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Know your client's business

I was giving a seminar to a group of IT lawyers within a prominent firm when—as a former IT lawyer myself—I began discussing some business development strategies allowing such lawyers to involve themselves more, both within the industry and within their own client base. Shockingly, it became clear to me that most of these lawyers were very adept at the “law” but quite clueless about IT and the business of technology. I couldn’t help comparing their attitude to mine, when I was in their position.

Back then I was absorbed in the technology industry (OK, I admit I’m not anymore!) I attended their conferences, read their journals, and was up to date on the latest news.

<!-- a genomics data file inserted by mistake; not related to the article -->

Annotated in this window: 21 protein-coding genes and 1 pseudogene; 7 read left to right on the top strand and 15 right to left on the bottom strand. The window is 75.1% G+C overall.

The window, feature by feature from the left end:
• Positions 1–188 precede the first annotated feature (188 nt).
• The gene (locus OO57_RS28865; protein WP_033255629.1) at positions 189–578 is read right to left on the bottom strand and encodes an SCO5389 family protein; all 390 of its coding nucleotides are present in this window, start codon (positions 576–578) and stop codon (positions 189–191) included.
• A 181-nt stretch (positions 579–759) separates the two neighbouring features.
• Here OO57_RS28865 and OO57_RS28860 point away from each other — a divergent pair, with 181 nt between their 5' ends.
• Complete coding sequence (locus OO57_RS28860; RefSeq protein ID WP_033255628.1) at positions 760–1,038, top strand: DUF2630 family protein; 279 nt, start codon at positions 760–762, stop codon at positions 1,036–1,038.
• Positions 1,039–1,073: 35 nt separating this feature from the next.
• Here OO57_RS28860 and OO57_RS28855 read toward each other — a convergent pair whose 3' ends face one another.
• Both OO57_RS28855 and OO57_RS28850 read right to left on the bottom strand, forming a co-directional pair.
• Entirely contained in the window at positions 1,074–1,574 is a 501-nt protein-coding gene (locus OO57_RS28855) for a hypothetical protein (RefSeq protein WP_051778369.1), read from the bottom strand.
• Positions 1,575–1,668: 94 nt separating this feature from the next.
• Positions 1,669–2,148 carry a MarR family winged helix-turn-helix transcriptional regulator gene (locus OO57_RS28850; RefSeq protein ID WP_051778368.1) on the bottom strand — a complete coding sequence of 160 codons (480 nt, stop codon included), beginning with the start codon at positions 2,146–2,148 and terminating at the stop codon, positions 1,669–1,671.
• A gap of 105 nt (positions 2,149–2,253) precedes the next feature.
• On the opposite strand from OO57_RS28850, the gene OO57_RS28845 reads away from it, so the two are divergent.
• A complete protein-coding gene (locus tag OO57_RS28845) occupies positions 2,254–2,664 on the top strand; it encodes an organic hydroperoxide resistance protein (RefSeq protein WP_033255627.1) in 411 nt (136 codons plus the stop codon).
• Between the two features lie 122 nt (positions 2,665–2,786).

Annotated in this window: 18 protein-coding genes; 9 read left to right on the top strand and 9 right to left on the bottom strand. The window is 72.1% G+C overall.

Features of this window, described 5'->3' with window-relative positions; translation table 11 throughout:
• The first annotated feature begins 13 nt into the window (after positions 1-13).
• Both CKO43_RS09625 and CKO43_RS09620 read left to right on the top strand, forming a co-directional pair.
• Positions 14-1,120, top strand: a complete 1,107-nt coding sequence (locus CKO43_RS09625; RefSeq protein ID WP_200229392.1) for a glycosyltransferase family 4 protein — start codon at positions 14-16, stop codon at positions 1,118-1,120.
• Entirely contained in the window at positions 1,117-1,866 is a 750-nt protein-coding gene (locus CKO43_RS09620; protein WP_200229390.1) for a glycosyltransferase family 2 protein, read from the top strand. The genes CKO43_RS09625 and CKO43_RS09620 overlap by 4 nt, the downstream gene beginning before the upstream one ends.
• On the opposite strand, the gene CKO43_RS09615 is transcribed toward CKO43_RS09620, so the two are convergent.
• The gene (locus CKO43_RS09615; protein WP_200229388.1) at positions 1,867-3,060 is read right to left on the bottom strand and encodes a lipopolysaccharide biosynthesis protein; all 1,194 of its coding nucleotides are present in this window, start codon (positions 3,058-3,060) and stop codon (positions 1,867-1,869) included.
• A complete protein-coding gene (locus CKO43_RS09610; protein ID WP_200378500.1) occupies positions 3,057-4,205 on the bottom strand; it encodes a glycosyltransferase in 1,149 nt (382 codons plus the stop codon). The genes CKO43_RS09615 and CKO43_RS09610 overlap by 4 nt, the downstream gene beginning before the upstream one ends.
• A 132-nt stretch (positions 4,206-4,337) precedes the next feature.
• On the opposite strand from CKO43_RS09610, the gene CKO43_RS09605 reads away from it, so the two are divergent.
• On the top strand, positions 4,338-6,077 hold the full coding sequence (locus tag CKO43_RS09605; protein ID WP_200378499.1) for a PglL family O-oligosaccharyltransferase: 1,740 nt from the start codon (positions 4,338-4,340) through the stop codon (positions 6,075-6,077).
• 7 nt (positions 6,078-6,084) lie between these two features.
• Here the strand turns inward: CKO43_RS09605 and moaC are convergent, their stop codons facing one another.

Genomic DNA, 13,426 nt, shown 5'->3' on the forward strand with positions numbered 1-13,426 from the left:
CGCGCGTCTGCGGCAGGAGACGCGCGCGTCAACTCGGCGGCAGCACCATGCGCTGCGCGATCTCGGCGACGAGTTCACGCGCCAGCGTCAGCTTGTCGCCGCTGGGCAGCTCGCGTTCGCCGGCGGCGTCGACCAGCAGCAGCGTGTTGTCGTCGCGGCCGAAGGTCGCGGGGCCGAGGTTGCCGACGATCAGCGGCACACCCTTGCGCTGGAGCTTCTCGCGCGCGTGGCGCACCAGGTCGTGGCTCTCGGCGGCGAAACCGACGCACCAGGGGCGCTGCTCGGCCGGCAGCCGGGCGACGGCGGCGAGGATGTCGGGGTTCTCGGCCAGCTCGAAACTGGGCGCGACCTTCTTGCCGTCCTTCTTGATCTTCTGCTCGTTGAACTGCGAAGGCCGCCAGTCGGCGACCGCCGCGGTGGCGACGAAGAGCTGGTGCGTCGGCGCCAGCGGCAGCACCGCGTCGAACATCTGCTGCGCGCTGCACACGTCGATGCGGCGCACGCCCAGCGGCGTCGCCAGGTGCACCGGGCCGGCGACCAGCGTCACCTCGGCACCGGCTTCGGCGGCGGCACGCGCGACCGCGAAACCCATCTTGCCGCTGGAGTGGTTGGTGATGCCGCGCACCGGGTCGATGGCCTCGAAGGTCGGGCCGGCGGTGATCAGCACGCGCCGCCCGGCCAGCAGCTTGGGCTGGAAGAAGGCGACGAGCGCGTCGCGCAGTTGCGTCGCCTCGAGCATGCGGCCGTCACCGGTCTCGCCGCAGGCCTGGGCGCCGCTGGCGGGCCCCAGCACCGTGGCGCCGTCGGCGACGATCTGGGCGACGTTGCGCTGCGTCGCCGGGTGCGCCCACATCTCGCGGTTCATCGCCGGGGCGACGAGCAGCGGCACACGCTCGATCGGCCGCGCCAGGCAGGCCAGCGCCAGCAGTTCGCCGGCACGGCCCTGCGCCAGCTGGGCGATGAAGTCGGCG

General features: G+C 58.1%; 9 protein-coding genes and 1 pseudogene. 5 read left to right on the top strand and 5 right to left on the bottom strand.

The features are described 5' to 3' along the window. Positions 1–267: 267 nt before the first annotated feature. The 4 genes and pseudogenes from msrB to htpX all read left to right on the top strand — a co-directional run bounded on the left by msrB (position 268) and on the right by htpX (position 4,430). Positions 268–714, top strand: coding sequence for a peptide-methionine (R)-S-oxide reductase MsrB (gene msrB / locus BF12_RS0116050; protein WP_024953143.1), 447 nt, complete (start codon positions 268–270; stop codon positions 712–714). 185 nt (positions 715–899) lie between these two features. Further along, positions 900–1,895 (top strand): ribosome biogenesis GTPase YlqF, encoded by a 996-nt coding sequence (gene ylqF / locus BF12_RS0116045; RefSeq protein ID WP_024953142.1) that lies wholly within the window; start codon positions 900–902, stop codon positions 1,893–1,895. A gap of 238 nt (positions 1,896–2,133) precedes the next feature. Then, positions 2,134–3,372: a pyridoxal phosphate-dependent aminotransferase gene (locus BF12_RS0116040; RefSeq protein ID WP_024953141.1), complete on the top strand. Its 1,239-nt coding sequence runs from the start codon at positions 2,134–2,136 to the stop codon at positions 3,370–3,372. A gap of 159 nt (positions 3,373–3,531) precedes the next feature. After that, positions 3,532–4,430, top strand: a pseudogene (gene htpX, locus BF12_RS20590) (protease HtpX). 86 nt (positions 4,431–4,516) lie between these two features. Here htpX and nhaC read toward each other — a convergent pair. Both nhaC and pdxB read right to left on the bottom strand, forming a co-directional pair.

It should be abundantly clear that your clients expect you to understand their company and their industry. The inference is just as obvious: Read what your clients read, go to their meetings, visit their offices, and learn to see their problems before they do. This will give you the edge over your competitors, and add the sought-after unique value.

The best way to provide unique value to your clients is to give them notice of how they can avoid legal problems (ideally, before they even KNOW there is a problem) or, EVEN BETTER, create opportunities for them.

You can’t do that by only knowing the relevant law—no matter how brilliant you might be!

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